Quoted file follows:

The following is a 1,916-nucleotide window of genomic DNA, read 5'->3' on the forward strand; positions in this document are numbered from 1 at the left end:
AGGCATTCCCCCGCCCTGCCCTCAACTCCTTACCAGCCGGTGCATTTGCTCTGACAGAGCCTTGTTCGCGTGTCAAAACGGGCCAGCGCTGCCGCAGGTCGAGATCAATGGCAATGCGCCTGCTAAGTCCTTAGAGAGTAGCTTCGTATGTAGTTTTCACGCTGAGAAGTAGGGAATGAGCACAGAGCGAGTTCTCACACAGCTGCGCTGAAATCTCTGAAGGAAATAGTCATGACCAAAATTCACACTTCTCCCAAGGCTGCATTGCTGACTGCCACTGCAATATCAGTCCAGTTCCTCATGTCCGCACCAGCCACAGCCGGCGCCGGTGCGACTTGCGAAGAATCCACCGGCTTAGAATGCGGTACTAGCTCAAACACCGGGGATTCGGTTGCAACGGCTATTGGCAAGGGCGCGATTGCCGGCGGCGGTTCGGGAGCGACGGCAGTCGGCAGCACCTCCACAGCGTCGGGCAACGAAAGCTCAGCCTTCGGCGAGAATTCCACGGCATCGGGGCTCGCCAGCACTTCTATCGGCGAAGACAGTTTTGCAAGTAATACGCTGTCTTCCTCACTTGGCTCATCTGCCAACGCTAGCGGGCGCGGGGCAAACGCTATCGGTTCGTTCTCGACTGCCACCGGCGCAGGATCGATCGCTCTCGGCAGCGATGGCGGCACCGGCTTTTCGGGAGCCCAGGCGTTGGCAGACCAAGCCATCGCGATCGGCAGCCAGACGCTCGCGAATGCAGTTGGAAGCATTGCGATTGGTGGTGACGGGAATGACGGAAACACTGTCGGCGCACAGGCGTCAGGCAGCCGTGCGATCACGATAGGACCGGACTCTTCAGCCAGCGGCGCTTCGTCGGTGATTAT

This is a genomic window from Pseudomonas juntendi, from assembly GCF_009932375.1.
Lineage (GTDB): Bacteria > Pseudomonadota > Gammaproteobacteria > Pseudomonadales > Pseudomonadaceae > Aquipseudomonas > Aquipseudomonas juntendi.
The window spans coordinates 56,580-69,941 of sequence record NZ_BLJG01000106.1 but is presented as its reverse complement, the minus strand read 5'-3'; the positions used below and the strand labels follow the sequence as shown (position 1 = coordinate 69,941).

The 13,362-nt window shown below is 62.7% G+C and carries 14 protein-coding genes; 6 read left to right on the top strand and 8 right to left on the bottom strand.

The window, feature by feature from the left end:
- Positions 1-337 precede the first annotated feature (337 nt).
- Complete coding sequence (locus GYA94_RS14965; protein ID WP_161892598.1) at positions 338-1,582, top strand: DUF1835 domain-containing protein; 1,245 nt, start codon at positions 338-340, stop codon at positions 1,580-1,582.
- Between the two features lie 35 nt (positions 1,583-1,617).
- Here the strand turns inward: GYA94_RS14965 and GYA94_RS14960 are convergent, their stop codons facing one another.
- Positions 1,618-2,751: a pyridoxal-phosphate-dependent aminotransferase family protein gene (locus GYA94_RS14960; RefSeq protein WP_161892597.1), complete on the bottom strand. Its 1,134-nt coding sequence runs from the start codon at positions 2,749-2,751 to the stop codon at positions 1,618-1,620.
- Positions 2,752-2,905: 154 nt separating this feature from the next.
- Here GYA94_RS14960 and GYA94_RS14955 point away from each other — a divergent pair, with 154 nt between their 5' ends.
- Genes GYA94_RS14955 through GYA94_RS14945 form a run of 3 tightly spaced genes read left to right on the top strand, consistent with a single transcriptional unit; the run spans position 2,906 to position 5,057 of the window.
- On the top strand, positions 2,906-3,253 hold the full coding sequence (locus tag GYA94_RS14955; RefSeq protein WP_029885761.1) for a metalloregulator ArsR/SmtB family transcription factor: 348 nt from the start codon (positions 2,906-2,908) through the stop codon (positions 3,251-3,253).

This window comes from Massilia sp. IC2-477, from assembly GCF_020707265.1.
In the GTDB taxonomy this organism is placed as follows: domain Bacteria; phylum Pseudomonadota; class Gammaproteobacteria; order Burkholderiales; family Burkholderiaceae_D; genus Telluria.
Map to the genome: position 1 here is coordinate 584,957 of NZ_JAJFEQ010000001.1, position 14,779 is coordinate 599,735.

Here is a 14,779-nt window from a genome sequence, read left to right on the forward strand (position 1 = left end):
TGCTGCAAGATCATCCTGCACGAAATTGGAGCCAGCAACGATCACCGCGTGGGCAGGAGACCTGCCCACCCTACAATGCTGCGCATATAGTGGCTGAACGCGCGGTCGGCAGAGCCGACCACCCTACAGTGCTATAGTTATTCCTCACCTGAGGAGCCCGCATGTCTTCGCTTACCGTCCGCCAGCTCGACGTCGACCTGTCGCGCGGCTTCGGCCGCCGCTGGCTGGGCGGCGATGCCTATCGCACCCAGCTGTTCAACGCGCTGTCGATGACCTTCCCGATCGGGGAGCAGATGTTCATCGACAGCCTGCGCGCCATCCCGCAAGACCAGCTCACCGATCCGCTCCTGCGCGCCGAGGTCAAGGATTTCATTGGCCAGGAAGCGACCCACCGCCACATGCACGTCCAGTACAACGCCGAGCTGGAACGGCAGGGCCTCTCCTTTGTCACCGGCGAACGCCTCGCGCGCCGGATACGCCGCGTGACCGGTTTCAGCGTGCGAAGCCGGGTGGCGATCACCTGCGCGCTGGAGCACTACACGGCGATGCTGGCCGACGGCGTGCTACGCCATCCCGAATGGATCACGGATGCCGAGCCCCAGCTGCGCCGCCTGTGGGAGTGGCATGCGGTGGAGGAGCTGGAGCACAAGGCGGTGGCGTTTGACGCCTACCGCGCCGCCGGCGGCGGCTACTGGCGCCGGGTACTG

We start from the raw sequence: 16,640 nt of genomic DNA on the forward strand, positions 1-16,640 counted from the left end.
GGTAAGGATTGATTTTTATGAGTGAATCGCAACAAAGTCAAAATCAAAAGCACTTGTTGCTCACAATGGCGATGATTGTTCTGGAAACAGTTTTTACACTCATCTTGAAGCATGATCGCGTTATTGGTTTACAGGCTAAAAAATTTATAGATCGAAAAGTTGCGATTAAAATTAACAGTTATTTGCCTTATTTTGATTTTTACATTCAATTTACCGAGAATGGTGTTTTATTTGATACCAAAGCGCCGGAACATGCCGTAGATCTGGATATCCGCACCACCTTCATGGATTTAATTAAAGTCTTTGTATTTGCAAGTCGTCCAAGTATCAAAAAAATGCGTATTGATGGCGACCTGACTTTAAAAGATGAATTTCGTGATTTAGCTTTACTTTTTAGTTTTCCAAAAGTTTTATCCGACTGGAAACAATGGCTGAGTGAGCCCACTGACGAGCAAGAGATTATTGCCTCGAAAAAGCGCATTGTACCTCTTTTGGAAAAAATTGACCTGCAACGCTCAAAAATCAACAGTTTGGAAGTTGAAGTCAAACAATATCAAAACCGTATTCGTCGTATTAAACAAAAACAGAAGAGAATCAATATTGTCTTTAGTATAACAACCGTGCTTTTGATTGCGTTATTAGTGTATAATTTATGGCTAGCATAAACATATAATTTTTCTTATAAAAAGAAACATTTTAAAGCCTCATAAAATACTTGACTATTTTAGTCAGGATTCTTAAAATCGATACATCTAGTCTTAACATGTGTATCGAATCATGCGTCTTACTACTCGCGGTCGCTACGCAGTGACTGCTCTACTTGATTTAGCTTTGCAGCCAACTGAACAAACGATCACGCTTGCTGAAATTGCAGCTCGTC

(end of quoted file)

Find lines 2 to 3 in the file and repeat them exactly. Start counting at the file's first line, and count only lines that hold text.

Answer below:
AGGCATTCCCCCGCCCTGCCCTCAACTCCTTACCAGCCGGTGCATTTGCTCTGACAGAGCCTTGTTCGCGTGTCAAAACGGGCCAGCGCTGCCGCAGGTCGAGATCAATGGCAATGCGCCTGCTAAGTCCTTAGAGAGTAGCTTCGTATGTAGTTTTCACGCTGAGAAGTAGGGAATGAGCACAGAGCGAGTTCTCACACAGCTGCGCTGAAATCTCTGAAGGAAATAGTCATGACCAAAATTCACACTTCTCCCAAGGCTGCATTGCTGACTGCCACTGCAATATCAGTCCAGTTCCTCATGTCCGCACCAGCCACAGCCGGCGCCGGTGCGACTTGCGAAGAATCCACCGGCTTAGAATGCGGTACTAGCTCAAACACCGGGGATTCGGTTGCAACGGCTATTGGCAAGGGCGCGATTGCCGGCGGCGGTTCGGGAGCGACGGCAGTCGGCAGCACCTCCACAGCGTCGGGCAACGAAAGCTCAGCCTTCGGCGAGAATTCCACGGCATCGGGGCTCGCCAGCACTTCTATCGGCGAAGACAGTTTTGCAAGTAATACGCTGTCTTCCTCACTTGGCTCATCTGCCAACGCTAGCGGGCGCGGGGCAAACGCTATCGGTTCGTTCTCGACTGCCACCGGCGCAGGATCGATCGCTCTCGGCAGCGATGGCGGCACCGGCTTTTCGGGAGCCCAGGCGTTGGCAGACCAAGCCATCGCGATCGGCAGCCAGACGCTCGCGAATGCAGTTGGAAGCATTGCGATTGGTGGTGACGGGAATGACGGAAACACTGTCGGCGCACAGGCGTCAGGCAGCCGTGCGATCACGATAGGACCGGACTCTTCAGCCAGCGGCGCTTCGTCGGTGATTAT

This is a genomic window from Pseudomonas juntendi, from assembly GCF_009932375.1.